Duterte’s adviser on entrepreneurship: Future lies in digital economy

Pia Ranada

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Duterte’s adviser on entrepreneurship: Future lies in digital economy
Millennials are in the best position to start businesses out of apps or other digital technology that solves problems and provides essential services, says Joey Concepcion

MANILA, Philippines – Millennials are in the best position to grab opportunities presented by a growing “digital economy,” said Presidential Adviser on Entrepreneurship Joey Concepcion.

Businesses based on apps or digital technology are poised to become successful if backed by the right idea, Concepcion said during the 2017 Manila Social Good Summit held on Saturday, September 16, in Taguig.

“The future for you is the digital economy that is growing…Tech space, whether it’s robotics, AI (artificial intelligence), that is your advantage. Because you understand it more than we who are above 50, [the] 70, 80 generation. You are not scared of playing around with gadgets,” said Concepcion.

He cited the example of apps like Uber and Grab, wildly successful digital ventures that make money but also provide essential services to people.

Many other apps allow plumbers, house cleaners, or other service providers to access bigger markets through technology.

At no other time has the digital economy been so robust since so many people today are dependent on their smartphones and apps.

All millennials need to do to become a successful digitial entrepreneur is to identify a problem that can be solved on a smartphone.

“Identifying a problem gives you an opportunity. You can develop a business model on the digital space,” said Concepcion. 

Opportunities for Filipino millennials to start successful business ventures abound and millennials should not be scared to take them, he said.

Never fear failure

Fear of failure is one big factor stopping young Filipinos from becoming entrepreneurs, given all the risk involved.

“Never fear to fail because if you fear to fail you will never be successful because you will never attempt to do anything,” said Concepcion.

He started his presentation by recalling the time he sold his first cotton candy as a budding entrepreneur.

This kind of training has helped Concepcion, who now heads food and beverage company RFM Corporation. His grandfather, Jose N. Concepcion Sr, is a co-founder of RFM.

Earning from his cotton candy business made him feel “happy and accomplished” but it was only one of many enterprises, some of which had failed.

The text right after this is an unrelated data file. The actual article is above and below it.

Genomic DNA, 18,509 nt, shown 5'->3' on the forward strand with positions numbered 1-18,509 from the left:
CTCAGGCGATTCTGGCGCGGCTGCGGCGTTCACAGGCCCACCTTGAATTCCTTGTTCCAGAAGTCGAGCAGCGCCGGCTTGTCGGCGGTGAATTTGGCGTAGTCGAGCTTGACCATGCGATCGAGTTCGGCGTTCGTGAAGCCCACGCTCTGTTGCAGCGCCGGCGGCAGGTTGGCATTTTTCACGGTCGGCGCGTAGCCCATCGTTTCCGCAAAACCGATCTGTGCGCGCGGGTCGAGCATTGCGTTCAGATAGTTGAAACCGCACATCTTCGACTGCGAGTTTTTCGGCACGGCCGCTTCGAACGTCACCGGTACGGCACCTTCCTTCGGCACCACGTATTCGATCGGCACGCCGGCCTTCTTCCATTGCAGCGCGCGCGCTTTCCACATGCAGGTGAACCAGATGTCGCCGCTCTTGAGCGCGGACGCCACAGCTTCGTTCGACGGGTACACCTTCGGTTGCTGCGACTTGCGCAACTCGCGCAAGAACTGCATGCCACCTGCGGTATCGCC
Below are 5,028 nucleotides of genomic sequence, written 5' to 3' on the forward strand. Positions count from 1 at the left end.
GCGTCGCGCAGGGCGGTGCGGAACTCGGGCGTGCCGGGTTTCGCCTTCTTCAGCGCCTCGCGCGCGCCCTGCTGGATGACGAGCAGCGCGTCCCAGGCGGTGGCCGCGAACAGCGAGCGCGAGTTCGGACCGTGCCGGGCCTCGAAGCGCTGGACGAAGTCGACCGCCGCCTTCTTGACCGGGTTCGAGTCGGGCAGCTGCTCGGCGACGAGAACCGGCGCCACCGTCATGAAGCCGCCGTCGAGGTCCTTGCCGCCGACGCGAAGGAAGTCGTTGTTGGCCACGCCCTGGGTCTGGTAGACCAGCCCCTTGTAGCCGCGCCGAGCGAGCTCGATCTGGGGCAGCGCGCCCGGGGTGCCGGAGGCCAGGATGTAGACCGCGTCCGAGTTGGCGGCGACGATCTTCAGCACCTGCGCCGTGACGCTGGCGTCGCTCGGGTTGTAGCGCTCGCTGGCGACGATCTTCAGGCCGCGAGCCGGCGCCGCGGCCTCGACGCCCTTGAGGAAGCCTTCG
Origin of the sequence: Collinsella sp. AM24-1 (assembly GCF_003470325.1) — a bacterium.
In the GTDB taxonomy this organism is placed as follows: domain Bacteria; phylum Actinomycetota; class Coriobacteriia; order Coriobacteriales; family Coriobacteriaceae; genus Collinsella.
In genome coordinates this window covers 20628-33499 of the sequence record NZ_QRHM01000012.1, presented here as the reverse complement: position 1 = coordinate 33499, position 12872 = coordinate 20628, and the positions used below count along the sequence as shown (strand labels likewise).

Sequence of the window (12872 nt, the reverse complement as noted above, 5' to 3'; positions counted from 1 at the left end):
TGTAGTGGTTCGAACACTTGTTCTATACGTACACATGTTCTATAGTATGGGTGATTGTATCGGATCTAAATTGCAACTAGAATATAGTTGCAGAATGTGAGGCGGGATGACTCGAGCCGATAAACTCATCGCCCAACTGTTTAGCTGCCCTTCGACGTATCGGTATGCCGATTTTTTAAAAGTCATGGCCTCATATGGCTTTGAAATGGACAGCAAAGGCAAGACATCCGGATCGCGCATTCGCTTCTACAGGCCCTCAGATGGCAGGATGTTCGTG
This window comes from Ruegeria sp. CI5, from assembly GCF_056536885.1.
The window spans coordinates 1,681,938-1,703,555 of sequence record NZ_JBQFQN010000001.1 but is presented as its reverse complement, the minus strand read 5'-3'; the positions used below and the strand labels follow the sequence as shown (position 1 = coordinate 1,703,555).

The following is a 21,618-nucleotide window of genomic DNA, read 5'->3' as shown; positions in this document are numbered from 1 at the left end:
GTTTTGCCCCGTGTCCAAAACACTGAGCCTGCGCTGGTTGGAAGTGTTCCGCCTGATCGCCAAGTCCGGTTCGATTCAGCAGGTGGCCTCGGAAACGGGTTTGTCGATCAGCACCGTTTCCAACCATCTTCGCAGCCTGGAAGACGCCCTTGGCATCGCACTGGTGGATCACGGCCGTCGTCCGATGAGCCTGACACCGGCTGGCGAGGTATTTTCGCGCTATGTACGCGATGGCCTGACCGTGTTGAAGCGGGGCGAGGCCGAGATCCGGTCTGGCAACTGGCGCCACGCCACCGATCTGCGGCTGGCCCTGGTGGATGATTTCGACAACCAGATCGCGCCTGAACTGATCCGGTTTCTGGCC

Challenge and opportunity

Setbacks and hardships may discourage even the most determined entrepreneurs but Concepcion said some of the best opportunities arise from the most dire of circumstances.

He pointed out that some of today’s most successful businessmen started their businesses during the Marcos regime, which was fraught with uncertainty and a climate of fear due to martial law.

Businessmen like Henry Sy and John Gokongwei managed to shepherd their businesses through these trying times and emerge winners.

“It is the times that are most challenging that presents the greatest opportunity. There would be no Jollibee, no SM if our eonomy was so robust many, many years ago because these multinational corporations would have come to the Philippines and many of our local brands would have had a difficult time challenging these huge corporations,” said Concepcion.

But today’s aspiring entrepreneurs face different challenges and opportunities compared to entrepeneurs of previous generations.

Technology is changing what consumers want and need, thus revolutionizing the kinds of services and products that are in-demand.

“Technology has really changed and increased the speed of doing business, creating ideas, and that is your advantage,” said Concepcion. – Rappler.com

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Pia Ranada

Pia Ranada is a senior reporter for Rappler covering Philippine politics and environmental issues. For tips and story suggestions, email her at pia.ranada@rappler.com.